Many executive development initiatives focus only on “closing” developmental opportunities, which is not a thorough approach to true executive development. Executives are often complex thinkers who have some level of experience in the world of “practiced leadership.” Despite the angles of some best-selling books, one has to be willing to face all elements of oneself to truly gain the ability to self-coach and develop.

While I understand the popularity of the 70-20-10 model (Lombardo 4), taking it further, in all parts of that “pie-chart” one must learn to identify “triggers”, or external and internal cues, that lead to a given behavior or thought pattern. Once that cue is identified the leader can develop “choices” to behave, or what Collins referred to as “disciplined thought” (1). From there the leader can sense the impact, intended and unintended, of his or her leadership action(s). The leader can then be self-correcting, and/or “double back” to win or recover a given situation.

We as designers need to resist the urge to believe “it must be built here.” We must not only help executives integrate competencies that have been developed internally to an organization but we must also help them integrate competencies that have an industry or social impact. A full functioning executive is often a “boundary spanner”- meaning they have many internal and external stakeholders and that their actions often impact an entire industry, not just the organization.

The key is to develop executives as leaders within the organization, leaders within the industry and leaders among their peers. For a deeper look at executive competencies, I direct you to one of the best recent articles on the topic, “Return on Leadership” (Zender et al. 3). In their article, the authors consolidate many interviews and assert a very robust competency model for executive performance.


The ideal executive development process involves learning through multiple modalities, a combination of executive assessments, social and action learning and instructor led sessions. Executive assessments are used to identify growth opportunities and take a data-oriented approach to self-awareness. Specific, constructive feedback is critical to individual success and to the company’s ability to achieve its goals for the future.

When managers receive feedback from others, they expect to use this information to change or improve. Because these assessments and feedback are comprehensive, clear, and relevant to managers’ jobs, results are readily translated into actions towards improved effectiveness. In addition, individual development plans enable each executive to target specific strengths to leverage and specific weaknesses to address. These plans act as a roadmap for their leadership journey and provide a framework for them to be coached to success.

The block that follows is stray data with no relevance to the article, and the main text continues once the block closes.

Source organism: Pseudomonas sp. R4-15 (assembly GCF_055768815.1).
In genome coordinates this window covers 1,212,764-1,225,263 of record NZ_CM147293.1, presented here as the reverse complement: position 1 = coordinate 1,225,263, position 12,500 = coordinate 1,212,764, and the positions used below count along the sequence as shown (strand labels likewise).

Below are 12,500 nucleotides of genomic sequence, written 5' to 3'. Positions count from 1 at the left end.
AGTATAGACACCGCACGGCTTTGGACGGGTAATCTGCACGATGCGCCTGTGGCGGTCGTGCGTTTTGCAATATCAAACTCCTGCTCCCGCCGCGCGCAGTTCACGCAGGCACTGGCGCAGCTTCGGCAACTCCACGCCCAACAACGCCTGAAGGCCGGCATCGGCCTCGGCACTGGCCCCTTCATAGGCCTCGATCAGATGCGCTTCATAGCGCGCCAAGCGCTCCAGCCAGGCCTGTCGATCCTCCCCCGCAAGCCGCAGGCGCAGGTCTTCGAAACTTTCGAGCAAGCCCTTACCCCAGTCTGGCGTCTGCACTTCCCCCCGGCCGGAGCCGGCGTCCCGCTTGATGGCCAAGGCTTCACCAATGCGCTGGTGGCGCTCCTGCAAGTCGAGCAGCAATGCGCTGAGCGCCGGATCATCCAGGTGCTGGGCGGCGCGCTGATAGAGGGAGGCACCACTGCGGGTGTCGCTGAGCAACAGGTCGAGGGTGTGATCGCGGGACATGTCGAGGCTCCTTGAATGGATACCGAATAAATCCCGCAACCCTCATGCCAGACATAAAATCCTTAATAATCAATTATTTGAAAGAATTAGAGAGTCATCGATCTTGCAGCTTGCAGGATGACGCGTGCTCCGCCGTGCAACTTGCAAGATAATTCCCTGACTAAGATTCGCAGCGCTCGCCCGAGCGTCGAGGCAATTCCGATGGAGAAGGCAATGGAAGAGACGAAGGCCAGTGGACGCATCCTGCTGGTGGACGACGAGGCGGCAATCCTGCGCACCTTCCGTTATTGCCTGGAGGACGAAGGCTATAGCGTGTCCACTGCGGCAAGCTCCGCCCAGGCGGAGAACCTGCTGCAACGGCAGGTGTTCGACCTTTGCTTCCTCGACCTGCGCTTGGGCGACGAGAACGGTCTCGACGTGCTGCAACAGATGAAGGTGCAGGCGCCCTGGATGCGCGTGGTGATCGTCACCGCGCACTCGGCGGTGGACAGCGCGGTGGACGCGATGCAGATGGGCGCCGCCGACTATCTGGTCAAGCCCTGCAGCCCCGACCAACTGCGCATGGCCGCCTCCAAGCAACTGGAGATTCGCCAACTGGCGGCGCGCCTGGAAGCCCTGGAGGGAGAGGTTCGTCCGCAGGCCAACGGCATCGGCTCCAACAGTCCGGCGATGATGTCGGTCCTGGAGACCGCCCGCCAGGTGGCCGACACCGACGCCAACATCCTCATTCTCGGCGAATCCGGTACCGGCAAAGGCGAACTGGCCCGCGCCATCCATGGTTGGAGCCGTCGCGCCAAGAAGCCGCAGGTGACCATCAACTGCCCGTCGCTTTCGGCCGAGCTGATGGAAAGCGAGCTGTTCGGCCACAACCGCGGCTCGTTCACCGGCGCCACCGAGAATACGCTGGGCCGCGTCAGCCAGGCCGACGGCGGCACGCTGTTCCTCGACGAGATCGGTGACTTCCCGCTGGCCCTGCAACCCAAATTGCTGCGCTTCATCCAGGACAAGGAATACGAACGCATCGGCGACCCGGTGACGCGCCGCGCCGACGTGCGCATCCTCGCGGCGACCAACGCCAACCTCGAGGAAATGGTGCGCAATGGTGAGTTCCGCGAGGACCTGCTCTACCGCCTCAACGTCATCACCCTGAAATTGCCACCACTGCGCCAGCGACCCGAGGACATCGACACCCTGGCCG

In addition to assessments and individual development plans, the powerful combination of social learning, action learning assignments, and instructor led modules creates awareness of strengths and skill gaps while simultaneously developing a social network that sustains growth and allows for application of new leadership techniques in daily practice. Instructor led sessions take the executives through a series of modules drawing on material that is based off of theory, research and years of experience, delivered by an expert facilitator and tailored specifically to the executive audience.

Social learning is promoted through the use of an online learning portal. Between instructor led modules participants access the portal and develop a community through online discussions, Q&A with their facilitator, pre and post homework assignments, activities and access to resources, including white papers, articles, recommended books and videos on related topics for “fast facts.”

Finally, action-learning projects not only promote individual and cohort growth, but organizational growth as well. These projects are mission specific strategic initiatives developed in conjunction with the company’s senior executives, that leaders work together in peer groups to accomplish. Their skills are stretched individually and as a team as they work to achieve these highly visible and strategic goals. At the culmination of the development program, each team presents the results of their projects to other executives and/or board members as appropriate.

This innovative approach to executive development is anticipated to drive growth at three levels within the organization:

  • Individual Growth: Develop executive presence and leadership acumen while increasing leverage and scale of the leaders throughout the company.

  • Cohort Growth: Greater networked peer learning and shared learning experience where leaders can draw from each other’s knowledge and experience.